3. 3. NODE-PLACEMENTThe usual practice is to use uniform or random placement of nodes. However, if you are planning to use some othermobility models not provided in the default GloMoSim package (such as Reference Point Group Mobility model), youcan use a node generation software (such as BonnMotion, which will be explained later) to create a file containing theplacement of nodes. The input file should look something like this:Node 0 x y z0 0 (10.2, 0.8, 0.11)1 0 (21.3, 1.3, 21.7)Then, uncomment the following lines as follows:NODE-PLACEMENT FILENODE-PLACEMENT-FILE ./nodes.inputThe file “nodes.input” should be placed inside the bin folder of GloMoSim.MOBILITYFor static networks, mobility should be set to NONE as follows:MOBILITY NONEGloMoSim provides the Random Waypoint mobility model, in which nodes move towards a destination with arandomly generated speed (within the specified limits), and then pause there for some time. If you plan to use theRandom Waypoint model, the parameters for mobility should be set as follows:# MOBILITY NONEMOBILITY RANDOM-WAYPOINTMOBILITY-WP-PAUSE 30SMOBILITY-WP-MIN-SPEED 0MOBILITY-WP-MAX-SPEED 10By using a pause time of 0S (0 seconds), continuous random motion can be emulated. The maximum speed is usuallyaround 20 ms-1, which is equivalent to 72 kmh-1 (approximately the average speed of a vehicle).If you would like to use another mobility model (easily obtained by using the BonnMotion software), specify the inputtrace files as follows:MOBILITY TRACEMOBILITY-TRACE-FILE ./mobility.inA typical mobility trace file looks like this:Node Time x y z10 100S (10.2, 0.8, 0.11)10 200S (21.3, 1.3, 21.7)The mobility trace file, “mobility.in” should also be put inside the bin folder.PROPAGATION-PATHLOSSThere are 3 pathloss models available in GloMoSim. By default, we use the Two-Ray (or Ground Reflection) model,which is a more realistic measure of the propagation loss experienced by packets. Refer to Jorge Nuevo’s tutorial if youwant a more detailed explanation of these models. ☺RADIO-TYPEThere are 2 types of radios, the standard radio model and the abstract radio model. The default for GloMoSim is thestandard radio model, while the abstract model is compatible with the current version (2.1b5) of the ns-2 radio model.RADIO-TX-POWERThe default value for the transmission power is set to 15 dBm. This is approximately 376.782 metres. To find out thedistance for the various transmission powers that you have set, you can do the following:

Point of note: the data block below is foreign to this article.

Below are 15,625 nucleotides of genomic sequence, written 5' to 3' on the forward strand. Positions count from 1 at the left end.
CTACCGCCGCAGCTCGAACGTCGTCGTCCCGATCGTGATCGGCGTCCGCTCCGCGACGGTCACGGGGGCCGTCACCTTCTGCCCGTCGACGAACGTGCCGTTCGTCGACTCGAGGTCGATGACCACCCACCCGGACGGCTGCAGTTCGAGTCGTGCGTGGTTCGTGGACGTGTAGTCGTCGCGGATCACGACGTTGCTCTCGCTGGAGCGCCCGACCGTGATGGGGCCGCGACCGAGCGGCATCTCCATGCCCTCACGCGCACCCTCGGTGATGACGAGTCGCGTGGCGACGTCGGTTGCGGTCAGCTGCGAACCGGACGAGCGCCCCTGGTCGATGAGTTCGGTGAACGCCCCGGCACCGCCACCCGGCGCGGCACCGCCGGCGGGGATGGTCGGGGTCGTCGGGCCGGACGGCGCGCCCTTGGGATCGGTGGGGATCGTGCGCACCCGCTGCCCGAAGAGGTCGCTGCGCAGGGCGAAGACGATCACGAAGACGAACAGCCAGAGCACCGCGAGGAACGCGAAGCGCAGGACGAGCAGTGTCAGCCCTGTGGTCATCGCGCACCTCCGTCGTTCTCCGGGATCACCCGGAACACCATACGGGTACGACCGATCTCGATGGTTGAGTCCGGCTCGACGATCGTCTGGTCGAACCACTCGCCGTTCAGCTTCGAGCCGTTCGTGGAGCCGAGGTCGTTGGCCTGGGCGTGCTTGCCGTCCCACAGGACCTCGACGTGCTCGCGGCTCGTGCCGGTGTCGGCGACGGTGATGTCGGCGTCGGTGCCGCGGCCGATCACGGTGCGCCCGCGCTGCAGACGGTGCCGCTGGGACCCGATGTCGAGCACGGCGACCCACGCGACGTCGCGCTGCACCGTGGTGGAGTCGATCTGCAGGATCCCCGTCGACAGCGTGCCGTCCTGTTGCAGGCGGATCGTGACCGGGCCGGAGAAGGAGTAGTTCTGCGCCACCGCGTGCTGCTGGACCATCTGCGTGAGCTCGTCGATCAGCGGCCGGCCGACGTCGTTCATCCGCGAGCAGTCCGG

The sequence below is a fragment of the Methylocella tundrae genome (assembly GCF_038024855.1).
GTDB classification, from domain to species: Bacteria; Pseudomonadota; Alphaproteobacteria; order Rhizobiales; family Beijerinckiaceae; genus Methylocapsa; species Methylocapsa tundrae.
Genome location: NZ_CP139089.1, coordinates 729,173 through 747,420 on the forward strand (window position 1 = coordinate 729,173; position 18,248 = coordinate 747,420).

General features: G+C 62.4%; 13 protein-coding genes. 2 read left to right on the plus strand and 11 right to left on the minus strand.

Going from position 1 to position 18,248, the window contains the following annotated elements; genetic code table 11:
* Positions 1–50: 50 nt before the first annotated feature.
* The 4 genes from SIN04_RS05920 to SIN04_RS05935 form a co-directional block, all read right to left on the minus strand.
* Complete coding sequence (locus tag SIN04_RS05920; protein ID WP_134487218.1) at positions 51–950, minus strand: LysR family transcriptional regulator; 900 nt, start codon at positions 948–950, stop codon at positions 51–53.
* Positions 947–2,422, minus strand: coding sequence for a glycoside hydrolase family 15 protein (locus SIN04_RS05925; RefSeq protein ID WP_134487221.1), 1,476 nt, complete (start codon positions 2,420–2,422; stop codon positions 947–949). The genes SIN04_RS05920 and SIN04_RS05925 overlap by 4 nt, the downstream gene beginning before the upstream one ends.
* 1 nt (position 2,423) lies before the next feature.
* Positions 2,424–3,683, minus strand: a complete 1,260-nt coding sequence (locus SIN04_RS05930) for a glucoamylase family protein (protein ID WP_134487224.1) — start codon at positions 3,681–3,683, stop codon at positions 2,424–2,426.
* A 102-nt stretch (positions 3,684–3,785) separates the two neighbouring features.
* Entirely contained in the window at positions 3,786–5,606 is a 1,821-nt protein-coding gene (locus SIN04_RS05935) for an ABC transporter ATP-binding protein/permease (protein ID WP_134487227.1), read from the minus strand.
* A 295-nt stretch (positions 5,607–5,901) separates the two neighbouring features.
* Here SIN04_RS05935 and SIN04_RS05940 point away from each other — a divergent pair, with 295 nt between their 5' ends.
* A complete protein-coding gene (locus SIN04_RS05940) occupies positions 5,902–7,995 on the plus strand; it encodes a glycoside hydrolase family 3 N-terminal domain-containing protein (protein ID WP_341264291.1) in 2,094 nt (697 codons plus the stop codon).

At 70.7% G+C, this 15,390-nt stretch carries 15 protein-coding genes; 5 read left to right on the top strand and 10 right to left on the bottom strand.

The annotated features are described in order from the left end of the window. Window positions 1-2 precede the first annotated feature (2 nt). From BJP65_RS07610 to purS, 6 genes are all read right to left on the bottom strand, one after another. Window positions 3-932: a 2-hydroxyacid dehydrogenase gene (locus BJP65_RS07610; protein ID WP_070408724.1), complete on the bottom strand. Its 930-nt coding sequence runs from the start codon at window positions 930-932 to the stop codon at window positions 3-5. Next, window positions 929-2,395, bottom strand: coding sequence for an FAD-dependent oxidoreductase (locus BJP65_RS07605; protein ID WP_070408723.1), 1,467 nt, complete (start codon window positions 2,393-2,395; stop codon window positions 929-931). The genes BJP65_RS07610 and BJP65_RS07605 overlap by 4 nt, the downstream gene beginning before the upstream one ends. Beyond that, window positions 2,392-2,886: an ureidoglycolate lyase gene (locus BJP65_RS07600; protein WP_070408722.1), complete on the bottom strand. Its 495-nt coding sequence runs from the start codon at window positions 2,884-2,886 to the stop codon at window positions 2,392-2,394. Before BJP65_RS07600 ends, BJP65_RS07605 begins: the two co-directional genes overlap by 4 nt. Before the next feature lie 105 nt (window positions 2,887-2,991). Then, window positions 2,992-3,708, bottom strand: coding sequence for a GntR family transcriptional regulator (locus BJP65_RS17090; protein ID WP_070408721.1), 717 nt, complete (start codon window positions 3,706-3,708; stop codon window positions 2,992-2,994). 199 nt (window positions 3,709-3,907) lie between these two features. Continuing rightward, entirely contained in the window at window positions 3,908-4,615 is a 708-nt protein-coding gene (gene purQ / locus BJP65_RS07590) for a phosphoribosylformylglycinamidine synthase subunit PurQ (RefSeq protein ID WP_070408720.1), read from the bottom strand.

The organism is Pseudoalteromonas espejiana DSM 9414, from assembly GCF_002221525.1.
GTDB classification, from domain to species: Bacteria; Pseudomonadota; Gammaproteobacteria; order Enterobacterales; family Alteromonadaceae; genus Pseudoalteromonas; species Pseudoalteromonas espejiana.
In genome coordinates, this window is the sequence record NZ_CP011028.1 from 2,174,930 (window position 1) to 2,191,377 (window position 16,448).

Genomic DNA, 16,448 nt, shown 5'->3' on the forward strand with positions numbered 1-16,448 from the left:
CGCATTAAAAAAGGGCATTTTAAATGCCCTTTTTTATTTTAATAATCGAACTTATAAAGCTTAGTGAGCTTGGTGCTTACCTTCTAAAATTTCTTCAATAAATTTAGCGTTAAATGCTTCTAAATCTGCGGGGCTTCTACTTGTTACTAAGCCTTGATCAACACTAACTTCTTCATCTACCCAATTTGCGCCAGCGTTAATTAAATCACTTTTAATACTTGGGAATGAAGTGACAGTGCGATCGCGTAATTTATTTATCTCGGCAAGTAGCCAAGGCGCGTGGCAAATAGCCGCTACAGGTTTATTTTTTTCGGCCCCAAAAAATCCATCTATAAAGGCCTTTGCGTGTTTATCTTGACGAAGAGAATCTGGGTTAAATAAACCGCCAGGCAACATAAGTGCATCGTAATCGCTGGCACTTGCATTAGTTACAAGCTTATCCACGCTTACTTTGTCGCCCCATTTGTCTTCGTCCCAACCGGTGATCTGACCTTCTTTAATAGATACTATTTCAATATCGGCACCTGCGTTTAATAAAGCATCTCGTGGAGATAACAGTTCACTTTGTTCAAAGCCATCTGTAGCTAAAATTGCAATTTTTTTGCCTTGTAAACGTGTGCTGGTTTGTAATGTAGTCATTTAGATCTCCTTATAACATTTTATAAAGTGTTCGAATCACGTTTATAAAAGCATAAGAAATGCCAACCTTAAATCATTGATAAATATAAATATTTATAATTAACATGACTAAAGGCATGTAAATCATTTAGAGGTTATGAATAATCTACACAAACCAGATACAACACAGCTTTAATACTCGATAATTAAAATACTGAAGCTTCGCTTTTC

4. 4. 1. Modify the RADIO-TX-POWER in “config.in”. 2. Go to the bin directory in your command line window. 3. $ ./radio_range config.inYou should be able to see the radio range from there.ROUTING-PROTOCOLThe following routing protocols are available in GloMoSim: Bellman Ford AODV (Ad Hoc On Demand Distance Vector) DSR (Dynamic Source Routing) LAR1 (Location Aided Routing) WRP (Wireless Routing Protocol) Fisheye ZRP (Zone Routing Protocol)If you are planning to use ZRP, you should specify the ZONE-RADIUS, which is set to 2 by default. The zone radius ndetermines the proactive region of each node in the network, ie: the number of n-hop neighbours which it needs tomaintain routes to.APP-CONFIG-FILEThe application configuration file specifies the types of data traffic that will be used in the simulations. GloMoSimprovides FTP, Telnet, HTTP and CBR (Constant Bit Rate) data traffic.In most simulations, we use CBR data traffic and send data packets at regular time intervals. The “app.conf” file locatedin the bin folder provides a good explanation of how you can specify data traffic.One thing to keep in mind, when determining the data traffic, is whether there is enough data flow to actually keep thenetwork saturated. This depends on the number of nodes in the network, the overall bandwidth (which is 2 Mbps bydefault), etc.STATISTICSThis section allows you to specify the types of statistics which you are interested in at the end of the simulation. Thestatistics will be consolidated in the “glomo.stat” file, which can be found in the “bin” folder at the end of eachsimulation. The types of statistics available include: Application TCP UDP Routing Network MAC Radio Channel MobilityUsing BonnMotion to Generate Mobility ModelsAs mentioned previously, GloMoSim provides the Random Waypoint mobility model, which may not be suitable for alltypes of simulations. The BonnMotion software provides a generator for other kinds of mobility models, thuseliminating the need to write your own script file. ☺BonnMotion can be downloaded from http://web.informatik.uni-bonn.de/IV/Mitarbeiter/dewaal/BonnMotion/At the time of writing, the BonnMotion provides the following mobility models: Gauss Markov Manhattan Grid Random Waypoint RPGM (Reference Point Group Mobility) Static network (no movements)